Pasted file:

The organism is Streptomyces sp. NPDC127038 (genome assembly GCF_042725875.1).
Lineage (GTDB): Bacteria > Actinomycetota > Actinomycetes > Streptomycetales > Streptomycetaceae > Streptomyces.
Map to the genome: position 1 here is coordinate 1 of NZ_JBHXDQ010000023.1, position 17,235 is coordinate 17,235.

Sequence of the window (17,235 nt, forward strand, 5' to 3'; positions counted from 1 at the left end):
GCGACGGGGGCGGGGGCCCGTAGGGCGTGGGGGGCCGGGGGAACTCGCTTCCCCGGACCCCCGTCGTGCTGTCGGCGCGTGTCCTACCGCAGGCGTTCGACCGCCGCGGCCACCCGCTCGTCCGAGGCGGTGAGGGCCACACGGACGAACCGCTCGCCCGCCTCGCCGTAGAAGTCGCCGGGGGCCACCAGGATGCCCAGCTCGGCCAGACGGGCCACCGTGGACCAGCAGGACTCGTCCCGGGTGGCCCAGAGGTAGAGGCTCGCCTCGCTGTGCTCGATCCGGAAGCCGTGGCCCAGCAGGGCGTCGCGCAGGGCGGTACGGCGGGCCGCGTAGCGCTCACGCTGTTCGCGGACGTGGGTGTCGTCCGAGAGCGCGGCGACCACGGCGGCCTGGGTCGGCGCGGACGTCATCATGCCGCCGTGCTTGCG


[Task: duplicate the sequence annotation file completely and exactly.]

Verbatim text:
The organism is Streptomyces sp. NPDC127038 (genome assembly GCF_042725875.1).
Lineage (GTDB): Bacteria > Actinomycetota > Actinomycetes > Streptomycetales > Streptomycetaceae > Streptomyces.
Map to the genome: position 1 here is coordinate 1 of NZ_JBHXDQ010000023.1, position 17,235 is coordinate 17,235.

Sequence of the window (17,235 nt, forward strand, 5' to 3'; positions counted from 1 at the left end):
GCGACGGGGGCGGGGGCCCGTAGGGCGTGGGGGGCCGGGGGAACTCGCTTCCCCGGACCCCCGTCGTGCTGTCGGCGCGTGTCCTACCGCAGGCGTTCGACCGCCGCGGCCACCCGCTCGTCCGAGGCGGTGAGGGCCACACGGACGAACCGCTCGCCCGCCTCGCCGTAGAAGTCGCCGGGGGCCACCAGGATGCCCAGCTCGGCCAGACGGGCCACCGTGGACCAGCAGGACTCGTCCCGGGTGGCCCAGAGGTAGAGGCTCGCCTCGCTGTGCTCGATCCGGAAGCCGTGGCCCAGCAGGGCGTCGCGCAGGGCGGTACGGCGGGCCGCGTAGCGCTCACGCTGTTCGCGGACGTGGGTGTCGTCCGAGAGCGCGGCGACCACGGCGGCCTGGGTCGGCGCGGACGTCATCATGCCGCCGTGCTTGCG